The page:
Florida State University researchers have more insight into a strange sea creature found in oceans around the world and what their presence means for the health of a marine ecosystem.
Center for Ocean-Atmospheric Prediction Studies
Understanding where marine litter goes once it’s in the ocean is a big part of understanding the issue and helping individual countries and the international community to develop plans to deal with the problem.
Florida State faculty are among the world leaders in the study of hurricanes. From forecasting to insurance to ecological aftermath, FSU experts are available to discuss the many ways these storms impact people, property and the environment. These faculty members are available to answer media questions and provide perspective for news stories throughout the 2021 hurricane season, which runs from June 1 through Nov. 30.
Graduate student researchers from two College of Arts and Sciences departments have been selected as finalists for the National Oceanic and Atmospheric Administration’s 2021 John A. Knauss Marine Policy Fellowship Program. The fellowship, part of the National Sea Grant College Program, has provided educational and professional experiences for graduate students interested in ocean, coastal, and Great Lakes resources and policy decisions affecting these resources since 1979.
Opeyemi Kehinde is pursuing a master’s degree in oceanography in the Department of Earth, Ocean and Atmospheric Science, part of the College of Arts and Sciences. Kehinde also conducts research at the Center for Ocean-Atmospheric Prediction Studies and is an international student from Nigeria, where he earned a bachelor of science degree in marine biology.
Carbon emissions and climate change are key issues in this presidential election. Regardless of who voters choose as the country’s next president, the United States is scheduled to leave the Paris Agreement — an international accord with the goal of limiting global climate change — on Nov. 4, although Democratic candidate Joe Biden has said he would seek to rejoin the agreement. Florida State University has faculty members available to offer context on climate change and the Paris Agreement.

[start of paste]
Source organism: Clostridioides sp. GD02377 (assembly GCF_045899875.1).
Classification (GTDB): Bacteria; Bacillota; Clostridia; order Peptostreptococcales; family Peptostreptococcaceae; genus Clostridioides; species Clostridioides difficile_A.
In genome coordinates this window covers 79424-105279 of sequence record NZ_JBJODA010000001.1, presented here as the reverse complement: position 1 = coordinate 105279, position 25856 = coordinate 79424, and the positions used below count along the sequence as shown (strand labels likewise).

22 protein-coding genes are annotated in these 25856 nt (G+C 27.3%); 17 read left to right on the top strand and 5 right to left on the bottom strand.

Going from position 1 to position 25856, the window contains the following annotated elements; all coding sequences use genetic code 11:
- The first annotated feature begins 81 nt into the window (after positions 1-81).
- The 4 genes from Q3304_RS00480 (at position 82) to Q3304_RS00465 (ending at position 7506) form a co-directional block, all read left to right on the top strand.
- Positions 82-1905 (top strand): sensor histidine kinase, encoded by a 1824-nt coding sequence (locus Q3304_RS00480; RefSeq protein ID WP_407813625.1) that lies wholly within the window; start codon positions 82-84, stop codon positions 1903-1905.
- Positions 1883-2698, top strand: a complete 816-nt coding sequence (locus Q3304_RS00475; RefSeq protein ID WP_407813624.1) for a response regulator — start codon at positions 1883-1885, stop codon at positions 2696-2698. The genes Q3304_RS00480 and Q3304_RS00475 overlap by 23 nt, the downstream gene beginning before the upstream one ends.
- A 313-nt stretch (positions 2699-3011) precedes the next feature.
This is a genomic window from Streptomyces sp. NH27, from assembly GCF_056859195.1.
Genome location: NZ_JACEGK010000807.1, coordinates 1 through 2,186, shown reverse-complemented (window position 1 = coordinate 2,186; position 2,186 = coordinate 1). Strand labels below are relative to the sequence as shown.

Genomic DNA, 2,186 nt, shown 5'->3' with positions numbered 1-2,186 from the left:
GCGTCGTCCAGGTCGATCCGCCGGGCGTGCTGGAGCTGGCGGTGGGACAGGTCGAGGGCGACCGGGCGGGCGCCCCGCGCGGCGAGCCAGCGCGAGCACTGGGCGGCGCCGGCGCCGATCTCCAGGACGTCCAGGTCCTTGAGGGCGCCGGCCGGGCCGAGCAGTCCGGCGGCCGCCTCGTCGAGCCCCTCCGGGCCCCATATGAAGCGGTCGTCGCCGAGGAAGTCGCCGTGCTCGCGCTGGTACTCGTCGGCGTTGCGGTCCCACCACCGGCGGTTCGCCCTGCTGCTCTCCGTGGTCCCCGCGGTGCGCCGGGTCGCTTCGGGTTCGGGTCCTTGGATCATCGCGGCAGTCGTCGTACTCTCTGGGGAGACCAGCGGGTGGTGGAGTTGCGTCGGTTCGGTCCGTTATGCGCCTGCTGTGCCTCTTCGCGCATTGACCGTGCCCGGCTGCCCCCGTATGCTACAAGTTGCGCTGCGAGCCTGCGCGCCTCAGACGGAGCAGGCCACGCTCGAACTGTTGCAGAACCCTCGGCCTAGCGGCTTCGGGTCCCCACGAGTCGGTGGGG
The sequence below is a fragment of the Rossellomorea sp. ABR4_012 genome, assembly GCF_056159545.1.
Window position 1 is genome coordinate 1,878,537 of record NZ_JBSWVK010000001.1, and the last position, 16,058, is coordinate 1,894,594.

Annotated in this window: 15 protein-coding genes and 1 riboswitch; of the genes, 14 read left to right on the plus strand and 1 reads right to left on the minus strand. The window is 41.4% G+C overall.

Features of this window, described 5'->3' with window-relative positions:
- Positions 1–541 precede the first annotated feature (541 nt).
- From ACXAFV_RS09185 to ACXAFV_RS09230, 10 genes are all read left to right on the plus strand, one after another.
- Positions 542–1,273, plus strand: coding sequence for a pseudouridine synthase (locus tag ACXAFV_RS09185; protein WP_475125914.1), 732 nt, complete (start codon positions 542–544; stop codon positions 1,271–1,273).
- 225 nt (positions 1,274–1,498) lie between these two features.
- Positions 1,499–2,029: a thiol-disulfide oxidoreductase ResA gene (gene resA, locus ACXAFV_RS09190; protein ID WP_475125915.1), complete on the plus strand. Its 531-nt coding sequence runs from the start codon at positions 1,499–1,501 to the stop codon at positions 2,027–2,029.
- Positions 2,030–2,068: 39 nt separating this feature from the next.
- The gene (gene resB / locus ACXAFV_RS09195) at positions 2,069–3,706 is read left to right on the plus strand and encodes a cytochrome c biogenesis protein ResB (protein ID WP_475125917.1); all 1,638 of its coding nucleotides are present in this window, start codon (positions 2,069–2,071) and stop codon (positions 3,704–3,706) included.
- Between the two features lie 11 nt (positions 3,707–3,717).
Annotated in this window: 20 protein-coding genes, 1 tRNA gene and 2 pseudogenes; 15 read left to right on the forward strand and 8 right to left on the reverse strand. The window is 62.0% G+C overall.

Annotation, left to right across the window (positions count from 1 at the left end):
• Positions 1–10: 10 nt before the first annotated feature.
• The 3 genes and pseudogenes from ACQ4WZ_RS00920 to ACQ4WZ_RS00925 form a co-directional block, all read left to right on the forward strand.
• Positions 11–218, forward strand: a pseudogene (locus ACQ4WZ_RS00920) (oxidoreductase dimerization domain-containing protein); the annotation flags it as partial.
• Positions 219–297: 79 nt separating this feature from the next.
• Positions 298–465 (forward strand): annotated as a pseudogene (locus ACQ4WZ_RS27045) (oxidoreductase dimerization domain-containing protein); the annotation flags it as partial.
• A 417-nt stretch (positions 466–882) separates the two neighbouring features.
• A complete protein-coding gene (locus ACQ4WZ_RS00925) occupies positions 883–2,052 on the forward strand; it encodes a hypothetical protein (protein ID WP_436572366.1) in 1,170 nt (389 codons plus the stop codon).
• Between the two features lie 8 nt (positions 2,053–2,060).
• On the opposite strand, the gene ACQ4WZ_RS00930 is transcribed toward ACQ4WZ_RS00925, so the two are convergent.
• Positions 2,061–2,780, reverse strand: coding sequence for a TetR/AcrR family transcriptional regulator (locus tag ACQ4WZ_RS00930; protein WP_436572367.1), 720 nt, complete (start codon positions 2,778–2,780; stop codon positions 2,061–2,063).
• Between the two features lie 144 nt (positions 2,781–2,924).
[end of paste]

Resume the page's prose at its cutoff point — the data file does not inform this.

Rising junior Jonathan Marcus is the latest Florida State University student to receive an Ernest F. Hollings Undergraduate Scholarship from the National Oceanic and Atmospheric Administration (NOAA). The nationally competitive scholarship includes up to $19,000 of academic assistance over two years and a 10-week, paid summer internship with NOAA.
From prediction to insurance consideration to ecological aftermath, Florida State University experts are among the world leaders in the study of hurricanes and their impact on people, property and the environment. These experts are available to answer media questions and provide perspective for news stories throughout the 2020 hurricane season, which runs from June 1 through Nov. 30.
New research from a team of Florida State University scientists shows that rapid weather variability as a result of climate change could increase the risk of a flu epidemic in some highly populated regions in the late 21st century.
“I think the day I got an offer from IBM, I also got an invitation to interview at Google, but I turned them down,” recent Florida State University graduate Randy Bruno-Piverger said, with a soft laugh of disbelief.
In August, Randy Bruno-Piverger began his new job as a software engineer for IBM. Earlier that same month, he graduated from FSU with two degrees — and honors— in philosophy and computer science
Florida State climate experts and their collaborators will use NASA Earth Science satellite and modeling products to provide actionable, localized climate information to regional water utilities in order to aid them as they make critical decisions about water resource allocation.